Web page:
Migrants in Tijuana, Mexico faced another eviction at a shelter that once housed thousands on Monday, January 28. This time, it was uncertain where many would go next.
El Barretal, a facility that was once a night club, is located approximately 10 miles south-east of the San Ysidro border port of entry in Tijuana’s neighborhood of Mariano Matamoros. The space became open to asylum seekers after those being sheltered at the Benito Juarez Sports Complex were evicted in early December of 2018. This latest eviction at El Barretal occurred without a new shelter lined-up for asylum seekers to head towards, along with a short notice.
Two days prior to the eviction, Mari Elisa was comfortably sitting outside of her tent on the concrete grounds inside El Barretal. She left Honduras on October 13 of last year with her four daughters to find a better life in the United States. “There’s no work [in Honduras]… And for that we came [here] for a better life for my daughters because they deserve to study,” said Mari. “We are okay here, thank god.”
On the day of the eviction, Mari Elisa had no time to talk. She was one of dozens of migrants on the street in front of the evicted shelter who were busy gathering their belongings in big black garbage bags while figuring out where to go to next.
Mexican municipal police officers stood along the metal gates, guarding the entrance, as they watched the evicted migrants wait along the dirt path in front of the facility. Grupos Beta workers, an agency of the National Institute of Migration (INM) of Mexico, was also present at the eviction, as they were the entity largely in charge of the shelter.
The reasoning behind this eviction is currently uncertain, although many have their own theories. Freddy Gomez, a migrant from Honduras, was one of many waiting outside with his belongings. He said even before the official day of the eviction, many people had left the shelter. “I have the impression… that [Grupos Beta] don’t want the people there and that’s why they’re making everyone leave,” said Gomez.
Clad in yellow vests, a crew from Amnesty International approached the facility in the middle of the eviction. Margaret Huang, Executive Director of Amnesty International USA, stated the non-governmental organization had scheduled a visit with the Mexican government to visit El Barretal. “We wanted to see what the conditions were for the asylum seekers who are living here. What we did not know is that the government decided to close the camp today,” said Huang. “The government announced its intentions to close this camp a while ago. It’s not entirely clear why to us, it was one of the things we wanted to ask about.”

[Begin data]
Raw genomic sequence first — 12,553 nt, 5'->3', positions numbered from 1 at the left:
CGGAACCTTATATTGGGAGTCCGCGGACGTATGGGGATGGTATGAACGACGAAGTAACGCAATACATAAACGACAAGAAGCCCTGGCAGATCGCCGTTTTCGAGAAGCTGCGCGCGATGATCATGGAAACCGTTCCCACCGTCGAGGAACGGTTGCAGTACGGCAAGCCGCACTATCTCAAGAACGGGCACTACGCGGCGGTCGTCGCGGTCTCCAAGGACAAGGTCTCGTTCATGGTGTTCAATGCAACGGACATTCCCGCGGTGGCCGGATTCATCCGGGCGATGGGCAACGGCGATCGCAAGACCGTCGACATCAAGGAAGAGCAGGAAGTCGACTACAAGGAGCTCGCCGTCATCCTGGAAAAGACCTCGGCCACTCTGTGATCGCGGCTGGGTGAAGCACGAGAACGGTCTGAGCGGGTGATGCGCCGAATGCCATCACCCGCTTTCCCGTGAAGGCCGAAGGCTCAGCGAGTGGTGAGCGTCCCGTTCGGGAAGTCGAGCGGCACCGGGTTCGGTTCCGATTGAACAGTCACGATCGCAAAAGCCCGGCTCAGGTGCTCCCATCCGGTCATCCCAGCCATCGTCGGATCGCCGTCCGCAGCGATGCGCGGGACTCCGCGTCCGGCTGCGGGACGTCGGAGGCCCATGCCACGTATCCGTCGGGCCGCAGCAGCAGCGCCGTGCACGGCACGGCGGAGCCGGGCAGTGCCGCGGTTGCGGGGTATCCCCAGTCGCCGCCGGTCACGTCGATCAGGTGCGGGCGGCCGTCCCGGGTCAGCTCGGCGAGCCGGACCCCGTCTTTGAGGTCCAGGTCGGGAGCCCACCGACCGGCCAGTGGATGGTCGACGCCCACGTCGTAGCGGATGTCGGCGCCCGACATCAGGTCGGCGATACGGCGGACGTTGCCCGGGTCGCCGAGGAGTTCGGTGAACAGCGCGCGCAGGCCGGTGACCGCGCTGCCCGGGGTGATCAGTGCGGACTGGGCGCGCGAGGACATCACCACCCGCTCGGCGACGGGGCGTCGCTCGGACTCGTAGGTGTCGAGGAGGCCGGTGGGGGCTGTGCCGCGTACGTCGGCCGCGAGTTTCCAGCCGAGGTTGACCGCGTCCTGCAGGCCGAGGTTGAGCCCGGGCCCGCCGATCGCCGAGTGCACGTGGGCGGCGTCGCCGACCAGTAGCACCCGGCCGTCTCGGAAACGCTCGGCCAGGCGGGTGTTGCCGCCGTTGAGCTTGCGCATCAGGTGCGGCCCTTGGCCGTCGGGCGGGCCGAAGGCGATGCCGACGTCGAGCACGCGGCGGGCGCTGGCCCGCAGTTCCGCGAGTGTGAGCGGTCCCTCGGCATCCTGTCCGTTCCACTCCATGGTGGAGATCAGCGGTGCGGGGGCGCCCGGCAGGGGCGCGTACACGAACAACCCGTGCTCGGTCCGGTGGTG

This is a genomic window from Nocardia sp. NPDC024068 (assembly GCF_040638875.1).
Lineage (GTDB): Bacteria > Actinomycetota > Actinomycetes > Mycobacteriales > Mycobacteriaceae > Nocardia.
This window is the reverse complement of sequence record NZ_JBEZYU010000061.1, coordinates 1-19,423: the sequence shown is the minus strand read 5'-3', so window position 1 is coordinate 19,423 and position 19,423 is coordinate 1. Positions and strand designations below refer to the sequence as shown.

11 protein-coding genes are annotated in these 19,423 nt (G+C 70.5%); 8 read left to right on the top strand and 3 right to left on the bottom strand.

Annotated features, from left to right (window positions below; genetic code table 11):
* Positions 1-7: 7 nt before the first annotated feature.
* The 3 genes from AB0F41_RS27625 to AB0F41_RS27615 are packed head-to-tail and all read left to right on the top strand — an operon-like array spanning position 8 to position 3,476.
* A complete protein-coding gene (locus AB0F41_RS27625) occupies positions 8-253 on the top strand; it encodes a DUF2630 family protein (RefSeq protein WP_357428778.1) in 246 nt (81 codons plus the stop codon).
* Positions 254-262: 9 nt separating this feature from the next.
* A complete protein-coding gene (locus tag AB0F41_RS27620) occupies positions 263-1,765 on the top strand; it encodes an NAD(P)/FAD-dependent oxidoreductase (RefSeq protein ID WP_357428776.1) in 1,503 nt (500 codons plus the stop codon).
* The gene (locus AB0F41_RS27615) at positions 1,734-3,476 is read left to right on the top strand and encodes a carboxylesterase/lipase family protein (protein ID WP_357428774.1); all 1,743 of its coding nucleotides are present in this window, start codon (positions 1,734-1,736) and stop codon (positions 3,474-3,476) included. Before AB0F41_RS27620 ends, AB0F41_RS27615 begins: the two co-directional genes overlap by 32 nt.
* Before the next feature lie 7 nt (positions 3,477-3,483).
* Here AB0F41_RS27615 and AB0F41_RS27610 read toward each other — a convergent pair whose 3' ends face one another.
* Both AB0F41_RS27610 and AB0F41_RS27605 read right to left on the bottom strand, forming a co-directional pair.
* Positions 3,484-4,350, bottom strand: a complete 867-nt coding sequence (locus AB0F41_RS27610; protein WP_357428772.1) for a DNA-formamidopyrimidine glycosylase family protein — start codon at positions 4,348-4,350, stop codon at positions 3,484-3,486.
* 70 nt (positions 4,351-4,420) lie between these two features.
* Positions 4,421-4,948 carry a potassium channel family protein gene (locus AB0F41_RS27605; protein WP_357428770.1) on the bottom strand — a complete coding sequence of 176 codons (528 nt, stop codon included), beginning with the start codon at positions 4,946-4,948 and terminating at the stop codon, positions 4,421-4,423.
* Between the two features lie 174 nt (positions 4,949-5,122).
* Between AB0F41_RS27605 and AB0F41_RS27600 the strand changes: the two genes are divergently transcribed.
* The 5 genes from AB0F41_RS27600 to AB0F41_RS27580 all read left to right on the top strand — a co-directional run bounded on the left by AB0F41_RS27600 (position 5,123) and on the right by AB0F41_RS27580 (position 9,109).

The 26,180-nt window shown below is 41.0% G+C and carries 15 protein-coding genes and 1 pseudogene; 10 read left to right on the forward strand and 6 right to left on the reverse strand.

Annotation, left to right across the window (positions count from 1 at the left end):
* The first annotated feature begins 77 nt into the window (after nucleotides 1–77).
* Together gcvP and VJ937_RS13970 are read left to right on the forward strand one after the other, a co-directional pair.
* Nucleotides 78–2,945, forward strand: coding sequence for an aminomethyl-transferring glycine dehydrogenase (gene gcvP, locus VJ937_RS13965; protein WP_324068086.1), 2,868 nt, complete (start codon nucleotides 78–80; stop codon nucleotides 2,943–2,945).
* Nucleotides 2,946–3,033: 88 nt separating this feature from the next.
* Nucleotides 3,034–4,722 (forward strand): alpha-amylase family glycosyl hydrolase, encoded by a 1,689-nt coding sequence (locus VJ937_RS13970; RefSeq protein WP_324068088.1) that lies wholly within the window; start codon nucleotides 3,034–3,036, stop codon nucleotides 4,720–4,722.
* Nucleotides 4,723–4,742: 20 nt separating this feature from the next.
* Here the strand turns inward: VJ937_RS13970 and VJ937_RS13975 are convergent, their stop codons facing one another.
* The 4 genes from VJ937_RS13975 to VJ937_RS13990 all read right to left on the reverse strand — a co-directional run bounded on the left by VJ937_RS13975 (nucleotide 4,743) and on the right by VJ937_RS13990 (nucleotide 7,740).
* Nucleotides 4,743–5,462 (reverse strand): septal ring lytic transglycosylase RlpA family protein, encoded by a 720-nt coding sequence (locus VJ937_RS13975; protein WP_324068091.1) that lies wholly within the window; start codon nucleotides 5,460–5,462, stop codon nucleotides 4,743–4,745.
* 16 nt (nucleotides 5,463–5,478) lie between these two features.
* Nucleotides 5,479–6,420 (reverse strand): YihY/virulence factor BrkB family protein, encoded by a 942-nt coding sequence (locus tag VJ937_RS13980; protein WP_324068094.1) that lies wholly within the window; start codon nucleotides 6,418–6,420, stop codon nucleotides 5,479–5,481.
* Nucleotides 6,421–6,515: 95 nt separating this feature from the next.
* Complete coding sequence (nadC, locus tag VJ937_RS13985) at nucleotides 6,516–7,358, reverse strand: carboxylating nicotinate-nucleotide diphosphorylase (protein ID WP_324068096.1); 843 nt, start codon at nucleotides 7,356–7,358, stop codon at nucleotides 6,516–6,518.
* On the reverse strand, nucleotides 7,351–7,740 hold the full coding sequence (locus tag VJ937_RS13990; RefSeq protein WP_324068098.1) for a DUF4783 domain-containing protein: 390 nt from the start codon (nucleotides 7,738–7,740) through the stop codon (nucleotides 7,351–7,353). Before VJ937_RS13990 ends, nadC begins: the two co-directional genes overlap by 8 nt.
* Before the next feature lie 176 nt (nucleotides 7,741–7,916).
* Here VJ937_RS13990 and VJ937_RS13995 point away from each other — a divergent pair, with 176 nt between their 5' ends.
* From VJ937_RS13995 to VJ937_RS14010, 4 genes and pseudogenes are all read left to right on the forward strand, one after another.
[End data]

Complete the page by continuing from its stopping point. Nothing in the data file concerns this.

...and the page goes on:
According to Huang, Amnesty International has had a consistent presence in Tijuana over the past few months, with researchers monitoring the conditions of shelters and asylum seekers in general. “We are very concerned about the conditions under which asylum seekers are being forced to live… So, our job is to document where we see both the risks but also human rights violations, where governments are not doing what they’re obligated to do to protect people,” said Huang. “And then we bring those concerns directly to governments and advocate that they change their practice, their policies.” It is currently unclear if the organization observed any human rights violations on the day of the eviction at El Barretal.
A new centralized shelter for asylum seekers has not opened up yet in Tijuana, leaving asylum seekers scattered around Tijuana at various churches and smaller temporary shelters.